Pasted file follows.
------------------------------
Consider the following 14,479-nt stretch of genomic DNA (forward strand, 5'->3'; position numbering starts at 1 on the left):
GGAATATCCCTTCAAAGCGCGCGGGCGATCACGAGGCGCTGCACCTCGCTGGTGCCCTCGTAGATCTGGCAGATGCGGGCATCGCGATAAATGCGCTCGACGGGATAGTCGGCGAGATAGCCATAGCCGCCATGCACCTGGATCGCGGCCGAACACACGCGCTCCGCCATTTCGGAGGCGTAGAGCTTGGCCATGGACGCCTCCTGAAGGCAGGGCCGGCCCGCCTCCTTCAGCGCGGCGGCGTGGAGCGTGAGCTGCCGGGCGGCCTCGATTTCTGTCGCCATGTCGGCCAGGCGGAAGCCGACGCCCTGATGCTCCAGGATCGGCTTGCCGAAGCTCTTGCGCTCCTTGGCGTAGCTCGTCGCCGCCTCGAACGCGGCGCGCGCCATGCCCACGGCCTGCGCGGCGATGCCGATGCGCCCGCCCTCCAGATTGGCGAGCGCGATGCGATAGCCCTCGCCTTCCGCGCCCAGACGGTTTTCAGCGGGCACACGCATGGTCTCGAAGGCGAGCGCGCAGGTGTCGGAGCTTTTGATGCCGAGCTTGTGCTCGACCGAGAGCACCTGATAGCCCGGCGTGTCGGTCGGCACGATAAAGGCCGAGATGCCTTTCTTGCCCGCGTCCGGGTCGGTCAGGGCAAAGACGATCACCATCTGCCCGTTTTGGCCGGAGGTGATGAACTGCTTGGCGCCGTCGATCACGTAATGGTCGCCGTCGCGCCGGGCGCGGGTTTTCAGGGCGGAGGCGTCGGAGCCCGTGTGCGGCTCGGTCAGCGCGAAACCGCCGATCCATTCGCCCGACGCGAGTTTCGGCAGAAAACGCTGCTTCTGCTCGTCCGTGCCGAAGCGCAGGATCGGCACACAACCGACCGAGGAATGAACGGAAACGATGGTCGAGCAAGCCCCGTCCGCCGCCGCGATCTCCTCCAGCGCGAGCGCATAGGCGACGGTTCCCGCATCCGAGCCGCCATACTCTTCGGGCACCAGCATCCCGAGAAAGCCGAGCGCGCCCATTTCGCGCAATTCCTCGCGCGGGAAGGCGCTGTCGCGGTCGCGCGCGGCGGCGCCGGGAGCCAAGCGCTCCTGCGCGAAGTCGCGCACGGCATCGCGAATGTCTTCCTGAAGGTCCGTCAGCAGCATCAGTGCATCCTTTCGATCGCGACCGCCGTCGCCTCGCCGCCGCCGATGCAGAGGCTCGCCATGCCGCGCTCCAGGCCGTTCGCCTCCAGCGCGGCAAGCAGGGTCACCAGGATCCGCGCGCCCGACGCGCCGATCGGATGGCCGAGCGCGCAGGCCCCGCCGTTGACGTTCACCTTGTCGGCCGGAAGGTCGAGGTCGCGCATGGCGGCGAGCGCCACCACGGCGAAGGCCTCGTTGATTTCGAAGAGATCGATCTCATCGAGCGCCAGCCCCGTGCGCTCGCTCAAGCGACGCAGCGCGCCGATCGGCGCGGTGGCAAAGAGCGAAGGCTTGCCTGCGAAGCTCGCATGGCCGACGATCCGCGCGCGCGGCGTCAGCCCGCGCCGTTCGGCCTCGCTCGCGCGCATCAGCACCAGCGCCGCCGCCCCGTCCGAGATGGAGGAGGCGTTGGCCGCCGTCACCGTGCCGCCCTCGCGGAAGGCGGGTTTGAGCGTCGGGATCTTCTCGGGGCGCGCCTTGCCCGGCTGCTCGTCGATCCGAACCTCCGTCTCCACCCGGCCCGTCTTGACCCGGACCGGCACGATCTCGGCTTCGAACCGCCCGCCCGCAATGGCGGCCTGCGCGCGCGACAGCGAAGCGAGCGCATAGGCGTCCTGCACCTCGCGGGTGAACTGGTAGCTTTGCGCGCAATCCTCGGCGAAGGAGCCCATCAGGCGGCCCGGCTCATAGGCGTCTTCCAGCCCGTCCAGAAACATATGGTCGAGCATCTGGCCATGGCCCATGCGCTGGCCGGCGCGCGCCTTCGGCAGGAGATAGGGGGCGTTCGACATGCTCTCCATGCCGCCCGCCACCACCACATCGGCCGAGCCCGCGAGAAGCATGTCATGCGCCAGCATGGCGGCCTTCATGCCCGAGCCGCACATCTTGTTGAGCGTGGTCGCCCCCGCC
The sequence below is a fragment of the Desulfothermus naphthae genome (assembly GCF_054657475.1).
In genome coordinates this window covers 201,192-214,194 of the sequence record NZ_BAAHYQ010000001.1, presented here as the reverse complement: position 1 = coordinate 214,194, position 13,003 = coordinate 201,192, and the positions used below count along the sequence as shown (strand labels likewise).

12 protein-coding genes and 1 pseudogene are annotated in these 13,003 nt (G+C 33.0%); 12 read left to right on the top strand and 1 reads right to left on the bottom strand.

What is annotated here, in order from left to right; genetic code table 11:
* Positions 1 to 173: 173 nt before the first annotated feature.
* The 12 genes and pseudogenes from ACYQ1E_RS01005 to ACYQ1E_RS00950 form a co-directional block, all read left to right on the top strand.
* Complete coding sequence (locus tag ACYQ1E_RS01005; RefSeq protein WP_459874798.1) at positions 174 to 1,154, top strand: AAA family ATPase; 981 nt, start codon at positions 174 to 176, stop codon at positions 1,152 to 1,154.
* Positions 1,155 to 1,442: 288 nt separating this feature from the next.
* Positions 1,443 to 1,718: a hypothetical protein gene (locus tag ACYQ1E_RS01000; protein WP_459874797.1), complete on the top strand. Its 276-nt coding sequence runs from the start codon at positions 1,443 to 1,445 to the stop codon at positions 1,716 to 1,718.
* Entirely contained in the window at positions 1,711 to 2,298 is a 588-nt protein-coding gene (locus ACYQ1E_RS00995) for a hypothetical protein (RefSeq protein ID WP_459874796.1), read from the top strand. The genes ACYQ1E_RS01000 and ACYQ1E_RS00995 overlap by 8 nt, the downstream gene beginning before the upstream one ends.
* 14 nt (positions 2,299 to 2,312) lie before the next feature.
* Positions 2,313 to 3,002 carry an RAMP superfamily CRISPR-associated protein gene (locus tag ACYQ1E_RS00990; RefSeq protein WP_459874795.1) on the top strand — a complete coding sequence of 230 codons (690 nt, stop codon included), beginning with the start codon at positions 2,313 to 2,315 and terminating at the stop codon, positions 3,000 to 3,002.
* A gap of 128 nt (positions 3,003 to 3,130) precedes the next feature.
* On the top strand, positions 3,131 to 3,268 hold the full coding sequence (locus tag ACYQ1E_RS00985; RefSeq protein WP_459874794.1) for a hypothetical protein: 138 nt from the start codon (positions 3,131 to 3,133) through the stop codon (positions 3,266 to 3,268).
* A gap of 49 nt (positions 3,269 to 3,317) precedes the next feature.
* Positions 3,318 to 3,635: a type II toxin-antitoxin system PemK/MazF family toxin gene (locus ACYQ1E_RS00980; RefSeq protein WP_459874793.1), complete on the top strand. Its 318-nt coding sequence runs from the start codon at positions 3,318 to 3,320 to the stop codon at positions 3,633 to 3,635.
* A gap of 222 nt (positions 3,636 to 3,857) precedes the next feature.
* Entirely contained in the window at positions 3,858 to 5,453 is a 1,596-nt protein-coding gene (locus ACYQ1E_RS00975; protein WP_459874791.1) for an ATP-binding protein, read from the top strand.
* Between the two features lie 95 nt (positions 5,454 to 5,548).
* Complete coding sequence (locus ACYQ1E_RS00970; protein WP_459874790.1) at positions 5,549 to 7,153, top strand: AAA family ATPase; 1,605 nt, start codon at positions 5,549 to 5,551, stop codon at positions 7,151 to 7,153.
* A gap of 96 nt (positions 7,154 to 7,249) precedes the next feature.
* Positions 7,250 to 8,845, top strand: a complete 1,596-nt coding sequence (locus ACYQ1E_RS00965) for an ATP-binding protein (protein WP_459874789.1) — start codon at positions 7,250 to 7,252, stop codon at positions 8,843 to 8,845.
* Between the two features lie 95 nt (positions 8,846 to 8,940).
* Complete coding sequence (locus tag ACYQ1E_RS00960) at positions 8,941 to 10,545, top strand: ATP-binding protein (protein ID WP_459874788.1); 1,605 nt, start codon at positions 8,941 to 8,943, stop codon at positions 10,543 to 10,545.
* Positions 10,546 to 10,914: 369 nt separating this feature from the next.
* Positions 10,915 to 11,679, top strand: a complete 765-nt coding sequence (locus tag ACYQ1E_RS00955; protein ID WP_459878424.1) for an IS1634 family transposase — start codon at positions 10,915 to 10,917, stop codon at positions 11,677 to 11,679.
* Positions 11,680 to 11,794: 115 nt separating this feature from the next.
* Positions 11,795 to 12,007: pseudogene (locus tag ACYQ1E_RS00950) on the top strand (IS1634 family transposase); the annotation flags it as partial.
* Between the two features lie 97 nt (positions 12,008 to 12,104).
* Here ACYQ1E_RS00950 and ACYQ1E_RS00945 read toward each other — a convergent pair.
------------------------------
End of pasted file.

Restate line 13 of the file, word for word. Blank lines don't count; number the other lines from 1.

* 14 nt (positions 2,299 to 2,312) lie before the next feature.